Water treatment plant uses expired beer to produce green energy

As restaurants and bars in Australia were forced to close due to the pandemic, millions of liters of unsold beer went stale. But instead of going to waste, some inventories of expired beer are being turned into renewable energy to power a water treatment plant in the state of South Australia.

In an effort to prevent waste, over the last couple of months, the Glenelg Wastewater Treatment Plant has been collecting millions of liters of expired beer from local breweries to turn it into renewable energy to power its water treatment process.

The plant mixes organic industrial waste with sewage sludge to produce biogas, which is then turned into electricity to power the whole facility. It usually generates enough biogas to provide about 80 percent of its energy needs.

But the recent influx of beer has boosted its energy generation to new levels, reaching 654 megawatt-hours in a single month.

“By adding around 150,000 liters of expired beer per week, we generated a record 355,200 cubic meters of biogas in May and another 320,000 cubic meters in June, which is enough to power 1,200 houses,” said Lisa Hannant, senior manager of production and treatment at SA Water.

The process entails biodegrading the beer under high temperatures in oxygen-free “digester” tanks, which produces methane-rich biogas. According to Hannant, the booze’s high calorific value – the amount of heat released during combustion – makes it “perfect” for the anaerobic digestion process.

“Honorably, our thirsty digesters have been doing their bit for the environment by drinking themselves silly and with such a horrific diet it’s no wonder they produce so much gas!” she said.

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Water treatment plant uses expired beer to produce green energy

As restaurants and bars in Australia were forced to close due to the pandemic, millions of liters of unsold beer went stale. But instead of going to waste, some inventories of expired beer are being turned into renewable energy to power a water treatment plant in the state of South Australia.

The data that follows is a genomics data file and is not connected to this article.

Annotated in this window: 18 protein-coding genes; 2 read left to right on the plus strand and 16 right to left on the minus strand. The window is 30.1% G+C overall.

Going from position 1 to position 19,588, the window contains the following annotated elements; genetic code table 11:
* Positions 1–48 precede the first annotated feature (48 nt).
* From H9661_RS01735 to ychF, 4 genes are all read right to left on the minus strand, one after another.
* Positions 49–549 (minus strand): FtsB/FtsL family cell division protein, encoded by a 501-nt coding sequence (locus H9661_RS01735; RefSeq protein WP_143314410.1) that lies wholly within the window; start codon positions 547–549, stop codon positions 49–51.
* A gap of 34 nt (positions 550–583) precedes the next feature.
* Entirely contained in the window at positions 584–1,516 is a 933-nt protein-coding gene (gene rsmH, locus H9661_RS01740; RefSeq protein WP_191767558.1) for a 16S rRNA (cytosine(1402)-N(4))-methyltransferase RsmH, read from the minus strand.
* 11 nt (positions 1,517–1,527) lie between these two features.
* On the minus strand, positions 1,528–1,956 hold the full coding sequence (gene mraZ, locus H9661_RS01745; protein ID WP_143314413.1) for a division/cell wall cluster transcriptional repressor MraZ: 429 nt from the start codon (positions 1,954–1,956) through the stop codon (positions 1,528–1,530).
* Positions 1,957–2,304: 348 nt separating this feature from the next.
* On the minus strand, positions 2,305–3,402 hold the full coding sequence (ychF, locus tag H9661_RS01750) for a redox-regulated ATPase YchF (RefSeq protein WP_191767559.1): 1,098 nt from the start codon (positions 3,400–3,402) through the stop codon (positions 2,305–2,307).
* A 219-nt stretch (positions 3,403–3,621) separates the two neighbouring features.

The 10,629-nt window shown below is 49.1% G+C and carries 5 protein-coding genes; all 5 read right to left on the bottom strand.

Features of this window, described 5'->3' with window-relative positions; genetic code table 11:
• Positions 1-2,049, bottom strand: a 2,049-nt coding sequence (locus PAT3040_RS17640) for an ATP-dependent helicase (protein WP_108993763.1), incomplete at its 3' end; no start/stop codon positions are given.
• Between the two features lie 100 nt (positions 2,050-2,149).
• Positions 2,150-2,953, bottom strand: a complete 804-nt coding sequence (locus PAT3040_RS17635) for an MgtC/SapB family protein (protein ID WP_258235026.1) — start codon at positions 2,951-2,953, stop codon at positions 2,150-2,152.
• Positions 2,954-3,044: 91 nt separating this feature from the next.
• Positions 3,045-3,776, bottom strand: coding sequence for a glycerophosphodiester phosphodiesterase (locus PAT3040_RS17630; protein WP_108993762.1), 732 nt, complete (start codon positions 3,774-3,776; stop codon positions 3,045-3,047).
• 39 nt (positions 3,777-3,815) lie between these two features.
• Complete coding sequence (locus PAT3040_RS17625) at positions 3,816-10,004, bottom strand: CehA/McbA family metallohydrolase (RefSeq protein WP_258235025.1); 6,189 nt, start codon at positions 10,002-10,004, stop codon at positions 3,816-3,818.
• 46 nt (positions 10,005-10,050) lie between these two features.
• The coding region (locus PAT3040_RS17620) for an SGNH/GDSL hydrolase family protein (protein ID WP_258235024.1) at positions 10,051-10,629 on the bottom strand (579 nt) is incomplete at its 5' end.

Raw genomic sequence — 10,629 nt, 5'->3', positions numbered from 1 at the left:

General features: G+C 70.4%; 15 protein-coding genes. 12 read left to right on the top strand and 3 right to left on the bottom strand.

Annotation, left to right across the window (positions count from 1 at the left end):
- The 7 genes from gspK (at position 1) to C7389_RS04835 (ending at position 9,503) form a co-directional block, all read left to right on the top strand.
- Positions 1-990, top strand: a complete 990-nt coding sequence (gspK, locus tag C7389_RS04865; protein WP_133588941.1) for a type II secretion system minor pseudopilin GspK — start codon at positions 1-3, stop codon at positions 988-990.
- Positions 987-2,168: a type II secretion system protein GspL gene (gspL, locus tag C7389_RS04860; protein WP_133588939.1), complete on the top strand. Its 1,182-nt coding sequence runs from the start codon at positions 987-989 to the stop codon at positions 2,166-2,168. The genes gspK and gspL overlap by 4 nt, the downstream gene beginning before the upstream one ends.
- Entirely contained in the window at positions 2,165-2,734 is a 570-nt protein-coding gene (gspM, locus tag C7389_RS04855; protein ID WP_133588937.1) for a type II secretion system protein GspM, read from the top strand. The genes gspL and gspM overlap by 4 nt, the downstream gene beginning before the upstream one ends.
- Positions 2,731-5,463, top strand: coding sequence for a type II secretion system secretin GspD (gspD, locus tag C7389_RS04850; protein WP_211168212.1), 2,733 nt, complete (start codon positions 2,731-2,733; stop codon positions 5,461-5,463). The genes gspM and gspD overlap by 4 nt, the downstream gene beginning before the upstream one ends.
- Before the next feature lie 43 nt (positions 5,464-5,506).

In an effort to prevent waste, over the last couple of months, the Glenelg Wastewater Treatment Plant has been collecting millions of liters of expired beer from local breweries to turn it into renewable energy to power its water treatment process.

The plant mixes organic industrial waste with sewage sludge to produce biogas, which is then turned into electricity to power the whole facility. It usually generates enough biogas to provide about 80 percent of its energy needs.

But the recent influx of beer has boosted its energy generation to new levels, reaching 654 megawatt-hours in a single month.

“By adding around 150,000 liters of expired beer per week, we generated a record 355,200 cubic meters of biogas in May and another 320,000 cubic meters in June, which is enough to power 1,200 houses,” said Lisa Hannant, senior manager of production and treatment at SA Water.

The process entails biodegrading the beer under high temperatures in oxygen-free “digester” tanks, which produces methane-rich biogas. According to Hannant, the booze’s high calorific value – the amount of heat released during combustion – makes it “perfect” for the anaerobic digestion process.

“Honorably, our thirsty digesters have been doing their bit for the environment by drinking themselves silly and with such a horrific diet it’s no wonder they produce so much gas!” she said.

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